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Tuesday, February 2, 2016

Would you rather.......? Feb. 2, 2016

Teresa Clemens-Brower
Sexton Mt. School

Feb. 2, 2016

Dear Sexton Mt. Families:

Students at a certain grade level have been passionately writing me letters about a rumored decision to ban chocolate milk from our school.  I unknowingly added fuel to the fire by sharing with kids that I have stopped consuming food and beverages with added sugar.  As you can imagine, kids feel PASSIONATE about their chocolate milk and they have been reading and researching in order to write evidence-based letters to convince me to keep it.  They are reading for a purpose and writing to persuade!  They are doing great work BUT I honestly don’t have anything to do with what is served in the cafeteria.   

When kids have a chance to talk, read and write about topics of interest, when they have a chance to explore different perspectives, and when they have opportunities to authentically problem solve, they develop habits of mind that will help them be successful later in life.

That chocolate milk is inspiring such rigorous discussion and thinking is not surprising. I expect that later in the week, there may be conversation about the qualifications of certain football teams.  It’s likely that presidential candidates will also be a topic in upcoming months.  I look forward to comparing the conversation and thought process of those who have practiced considering multiple viewpoints and building evidence based arguments to those who have not. 

One way to inspire conversation is to ask “Would you rather…..?”

Take a close look at the pictures below.  What do they have in common?


You might notice that both pictures have an item that costs about $5.99.  You might know the store well enough to realize that all of these items are on the same aisle.   While walking down this aisle with your child you might pose the question, “Would you rather spend six dollars on candy or toilet paper?”

On the surface this seems like an easy question for a child to answer but given a bit more information, it could lead to rich dialogue.  This aisle caught my attention last weekend because of a request I’d received from the Beaverton Help Center.  The Help Center has identified and provided support services to over 1000 homeless students and their families since school started in September. Fifty-two of the students have been unsheltered, living in cars, tents or even worse.   The Help Center had requested donations of toilet paper and paper towels. As I walked down the aisle, I put items in my cart for the Help Center.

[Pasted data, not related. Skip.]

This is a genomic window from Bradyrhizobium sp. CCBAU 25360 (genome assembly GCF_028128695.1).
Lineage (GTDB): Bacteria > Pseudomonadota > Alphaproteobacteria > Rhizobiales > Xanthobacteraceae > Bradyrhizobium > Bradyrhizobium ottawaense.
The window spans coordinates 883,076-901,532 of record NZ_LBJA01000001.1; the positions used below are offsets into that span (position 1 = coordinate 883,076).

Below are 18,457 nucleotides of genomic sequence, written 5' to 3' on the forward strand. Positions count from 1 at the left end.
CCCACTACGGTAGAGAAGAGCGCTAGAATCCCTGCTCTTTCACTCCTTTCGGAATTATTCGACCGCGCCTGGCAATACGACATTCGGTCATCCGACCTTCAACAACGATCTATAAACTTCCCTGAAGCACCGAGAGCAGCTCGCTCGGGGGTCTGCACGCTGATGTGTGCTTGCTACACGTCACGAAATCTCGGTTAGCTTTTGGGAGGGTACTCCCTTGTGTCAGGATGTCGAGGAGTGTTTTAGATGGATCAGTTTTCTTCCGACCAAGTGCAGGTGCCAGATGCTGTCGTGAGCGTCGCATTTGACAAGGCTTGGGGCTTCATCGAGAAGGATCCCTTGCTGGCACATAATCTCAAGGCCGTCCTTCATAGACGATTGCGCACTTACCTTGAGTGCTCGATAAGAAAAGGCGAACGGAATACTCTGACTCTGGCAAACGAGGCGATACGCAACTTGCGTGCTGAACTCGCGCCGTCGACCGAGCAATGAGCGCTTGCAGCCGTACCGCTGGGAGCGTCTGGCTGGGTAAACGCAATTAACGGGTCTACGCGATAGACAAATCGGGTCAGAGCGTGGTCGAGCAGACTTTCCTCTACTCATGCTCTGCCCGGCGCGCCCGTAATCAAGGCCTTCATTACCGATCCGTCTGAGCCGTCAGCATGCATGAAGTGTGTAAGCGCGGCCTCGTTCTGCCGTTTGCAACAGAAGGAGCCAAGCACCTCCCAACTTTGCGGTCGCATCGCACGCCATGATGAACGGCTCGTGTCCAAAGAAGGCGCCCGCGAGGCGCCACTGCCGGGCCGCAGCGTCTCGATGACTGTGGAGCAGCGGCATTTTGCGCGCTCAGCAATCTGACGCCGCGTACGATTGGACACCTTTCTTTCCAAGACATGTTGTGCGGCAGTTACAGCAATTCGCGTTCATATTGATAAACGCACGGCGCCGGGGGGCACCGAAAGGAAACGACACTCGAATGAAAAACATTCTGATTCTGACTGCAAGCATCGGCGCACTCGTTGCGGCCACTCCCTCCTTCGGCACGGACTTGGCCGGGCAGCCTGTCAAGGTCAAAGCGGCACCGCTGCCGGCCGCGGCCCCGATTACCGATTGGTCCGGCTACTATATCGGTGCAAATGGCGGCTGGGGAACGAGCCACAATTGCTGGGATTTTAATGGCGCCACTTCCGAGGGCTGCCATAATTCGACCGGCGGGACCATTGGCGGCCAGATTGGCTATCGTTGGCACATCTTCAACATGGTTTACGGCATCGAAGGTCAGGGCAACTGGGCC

After paper products, we encountered candy.  I held my breath.  One of my goals this year is to avoid food or beverages with added sugar. If I don’t smell it or look at it, I don’t even miss it.   So far I’ve been successful with my goal but my husband wondered how I would do as February seems to be the month of candy.  He jokingly suggested I invite kids to bring toilet paper for the Help Center instead of candy.  If you typically send your principal a cookie for a treat, know that I would much prefer toilet paper I can pass along to the Help Center.  I don’t think I could convince kids to trade in the treats for TP but it may be an interesting discussion. 

Each and every day, your family makes choices.  You may consciously weigh the costs and benefits of every choice or you may not.  I would like to invite you engage your child in some of the easier decisions during the upcoming weeks.  Help them consider the different viewpoints and build arguments that take into consideration both sides.   Talk about viewpoints as you read fiction and non-fiction. 

Students at all grade levels have worked on building evidence-supported arguments across content areas.  From explaining their thinking in math, to defending their opinion on characters in a story, they are learning to persuade. 

Perhaps you’d like to start with a hypothetical discussion about whether or not to spend $6 on candy for Valentine’s Day or toilet paper for the Help Center.  Lots of practice developing decision making when consequences are not too important, builds the decision making muscle for when choices are much more difficult. Whether its talk about groceries at the store or characters in a book, your discussions matter!  Thanks for building language skills through each conversation!

With gratitude,

Dr. Teresa Clemens-Brower
a.k.a.  Mrs. C.-B.

 Thanks to the Paterson family for the donation of magazines for the cafeteria.

Wish List-These are things or jobs that make a difference to our kids, teachers or school. Send in items or let Mrs. CB know if you can volunteer.

       Donations of foaming hand soap containers (empty or full) will be put to good use.
       Donations of paper towels or toilet paper we can pass along to the Help Center.
Upcoming Events
Feb. 11-2nd and 3rd Grade Music Program @ 6:30pm
Feb. 15-No School Presidents’ Day Holiday
Feb. 19- Talent Show @ 6:30pm
Feb. 29-Our school is scheduled to have our phone system updated on this day.
Marc 3-4-No School-Parent/Guardian-Teacher Conferences
March 10-Kindergarten Orientation 5:30-6:30pm
March 11-No School-Grading Day
March 21-25-No School-Spring Break
March 28- No School-Staff Development Day

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